Mia's story

13 year old Mia is currently self-isolating at home, with mum Angela and sister Isobel. They have been keeping positive by sharing happy memories with one another.

In July 2019, 12 year old Mia was involved in an accident whilst quad biking with her dad. Having sustained a serious head injury, Mia was put into an induced coma at the scene before being airlifted to Addenbrookes Hospital.

She spent a week in intensive care as doctors tried to control the pressure in her brain, but with no real progress the decision was made to remove part of Mia’s skull to allow the brain to swell. However, after surgery the pressure did not minimise and the team quickly discovered she had a blood clot. With no time to waste, Mia was rushed back into theatre.

“It all just happened so quickly,” explains Mum Angela, “and then all we could do was wait.”

The operation successfully removed the clot and Mia was transferred back to the intensive care unit.

“A week later things slowly started to improve,” said Angela. “The machines and medication started to fall away and our daughter was coming back, it was so emotional but with every little movement, from the fluttering of eyelids to the twitching of her hands and feet we were overjoyed.”

Having spent two weeks being cared for by the intensive care team Mia was moved to another ward, where she quickly made progress with her physical movement. This was very important to the family as Mia really enjoyed being outside and keeping active. “We knew it would be a long recovery journey, but with the help of the amazing team at the hospital, we began to see a real difference in Mia.”

In September 2019, Mia was able to return home and celebrate her 13th birthday. It was then that the family got the news that Mia had a placement at The Children’s Trust in Surrey. Mia had regained many of her physical skills, but she still needed support, especially with her cognitive functions – including attention, memory, and language.

Just four weeks later, Mia, with mum Angela, arrived in Tadworth and started her two month specialist rehabilitation programme of Physiotherapy, Speech and Language Therapy, Occupational Therapy and Hydrotherapy.

Mia adapted quickly to her surroundings and was keen to take part in lots of different activities with the specialist play team. These varied from entertaining fellow residents on the piano in the communal lounge to competing in a penalty shootout with Fulham FC players – and even scoring a goal!

During her rehabilitation, Mia had to return to Addenbrookes hospital for her cranioplasty operation, where a titanium plate was fitted to her skull. “It was ironic really as the song Titanium was a real favourite of hers at the time. It has become a bit of an anthem for her.” In December 2019 Mia performed in front of friends, family and staff, before ringing the ‘going home bell’ to mark the end of her rehabilitation journey here and celebrate all that she had achieved. “It was a really poignant moment for both of us”, said Angela.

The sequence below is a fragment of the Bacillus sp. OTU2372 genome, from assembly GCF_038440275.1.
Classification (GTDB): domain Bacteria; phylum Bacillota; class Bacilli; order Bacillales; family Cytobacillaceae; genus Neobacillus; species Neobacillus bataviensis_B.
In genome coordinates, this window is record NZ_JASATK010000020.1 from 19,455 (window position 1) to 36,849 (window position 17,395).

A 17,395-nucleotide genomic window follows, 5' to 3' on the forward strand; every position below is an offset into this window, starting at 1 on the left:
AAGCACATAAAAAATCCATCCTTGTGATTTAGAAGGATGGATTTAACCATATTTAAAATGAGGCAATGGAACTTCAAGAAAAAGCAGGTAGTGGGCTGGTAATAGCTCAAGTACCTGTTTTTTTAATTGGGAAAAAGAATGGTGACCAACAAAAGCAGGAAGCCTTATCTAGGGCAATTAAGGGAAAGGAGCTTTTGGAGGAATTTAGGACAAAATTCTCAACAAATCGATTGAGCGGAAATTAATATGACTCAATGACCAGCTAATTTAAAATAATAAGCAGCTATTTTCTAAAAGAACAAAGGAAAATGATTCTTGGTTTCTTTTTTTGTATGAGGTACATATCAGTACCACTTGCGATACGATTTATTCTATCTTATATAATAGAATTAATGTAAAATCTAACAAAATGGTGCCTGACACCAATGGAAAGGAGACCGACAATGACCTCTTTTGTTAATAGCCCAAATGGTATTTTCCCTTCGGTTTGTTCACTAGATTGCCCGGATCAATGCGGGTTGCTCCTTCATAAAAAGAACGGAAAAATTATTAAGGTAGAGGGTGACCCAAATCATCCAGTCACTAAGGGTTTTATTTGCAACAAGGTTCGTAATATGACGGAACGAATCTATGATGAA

“Coming to The Children’s Trust has helped her so much – and me! All the staff are just so supportive and being able to socialise with the other young people has really helped restore a new level of confidence in her.”

Mia holding her thank you picture

Mia is enjoying being back at school with her friends and has also returned to her gymnastics class.

“Since being back she’s even been able to complete an aerial on the bouncy mat, something we never thought she’d be able to do again” said Angela.

However, since recent government guidelines were introduced Mia – alongside Angela and her sister Isobel – have been isolating at home.

We are now living the opposite of what our lives were like after Mia’s accident in respect of us being separated as a family. My partner Stuart is still at work, but us girls are at home and have been learning new songs on the keyboard.

Mia and Angela also shared a tip about how to stay positive at this time. “Close your eyes, put your hand on your heart and think of a happy memory, hold that memory in your head, give it a colour. Think of the warmth of that memory and take it from the top of your head to the tip of your toes. I could feel the warmth throughout my whole body. It was amazing! Mia and I shared our memories with each other. Hers was waking up in hospital and recognising me being her mum, and mine was when she laughed for the first time after all the trauma she'd experienced.” “As a family we couldn't be prouder of her and we will be forever grateful for The Children’s Trust and everyone that has helped Mia in her journey so far.”

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